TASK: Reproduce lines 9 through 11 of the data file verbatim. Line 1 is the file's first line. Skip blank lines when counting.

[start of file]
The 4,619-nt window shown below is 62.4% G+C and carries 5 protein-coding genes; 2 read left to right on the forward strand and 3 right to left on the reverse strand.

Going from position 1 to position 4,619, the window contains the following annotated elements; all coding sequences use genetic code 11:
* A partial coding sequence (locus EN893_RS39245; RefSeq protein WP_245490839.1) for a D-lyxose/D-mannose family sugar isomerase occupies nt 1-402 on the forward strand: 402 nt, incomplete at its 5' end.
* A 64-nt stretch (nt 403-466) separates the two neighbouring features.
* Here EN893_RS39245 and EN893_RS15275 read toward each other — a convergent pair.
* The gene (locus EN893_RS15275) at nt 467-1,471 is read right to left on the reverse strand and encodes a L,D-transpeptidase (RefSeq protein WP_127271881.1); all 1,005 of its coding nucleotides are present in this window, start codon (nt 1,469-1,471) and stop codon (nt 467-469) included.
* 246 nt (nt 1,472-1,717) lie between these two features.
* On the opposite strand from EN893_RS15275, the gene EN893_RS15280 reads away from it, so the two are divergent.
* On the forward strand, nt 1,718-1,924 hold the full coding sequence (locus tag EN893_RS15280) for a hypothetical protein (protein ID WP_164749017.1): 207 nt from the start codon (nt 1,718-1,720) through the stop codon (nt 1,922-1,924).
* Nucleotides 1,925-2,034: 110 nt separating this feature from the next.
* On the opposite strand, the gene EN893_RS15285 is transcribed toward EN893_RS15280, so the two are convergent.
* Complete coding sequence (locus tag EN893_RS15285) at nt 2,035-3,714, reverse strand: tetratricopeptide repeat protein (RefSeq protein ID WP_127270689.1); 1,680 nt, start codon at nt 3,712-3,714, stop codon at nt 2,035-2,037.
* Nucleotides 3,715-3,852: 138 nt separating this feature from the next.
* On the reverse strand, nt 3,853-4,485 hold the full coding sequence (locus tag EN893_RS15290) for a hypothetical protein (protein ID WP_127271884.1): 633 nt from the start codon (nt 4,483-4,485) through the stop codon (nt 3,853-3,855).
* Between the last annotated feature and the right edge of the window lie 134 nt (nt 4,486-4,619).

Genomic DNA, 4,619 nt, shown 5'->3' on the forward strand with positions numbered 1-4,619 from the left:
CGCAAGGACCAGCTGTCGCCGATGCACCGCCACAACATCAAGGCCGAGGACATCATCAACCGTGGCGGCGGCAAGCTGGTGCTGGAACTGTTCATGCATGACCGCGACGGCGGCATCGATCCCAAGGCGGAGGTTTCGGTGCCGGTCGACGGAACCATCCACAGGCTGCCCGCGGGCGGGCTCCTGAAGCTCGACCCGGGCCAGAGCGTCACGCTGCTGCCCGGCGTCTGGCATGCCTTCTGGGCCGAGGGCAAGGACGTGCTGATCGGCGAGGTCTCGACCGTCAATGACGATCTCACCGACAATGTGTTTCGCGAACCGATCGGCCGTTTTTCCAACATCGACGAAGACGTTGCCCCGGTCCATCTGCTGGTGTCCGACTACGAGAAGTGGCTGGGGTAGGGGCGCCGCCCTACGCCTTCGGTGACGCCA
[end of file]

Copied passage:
* On the forward strand, nt 1,718-1,924 hold the full coding sequence (locus tag EN893_RS15280) for a hypothetical protein (protein ID WP_164749017.1): 207 nt from the start codon (nt 1,718-1,720) through the stop codon (nt 1,922-1,924).
* Nucleotides 1,925-2,034: 110 nt separating this feature from the next.
* On the opposite strand, the gene EN893_RS15285 is transcribed toward EN893_RS15280, so the two are convergent.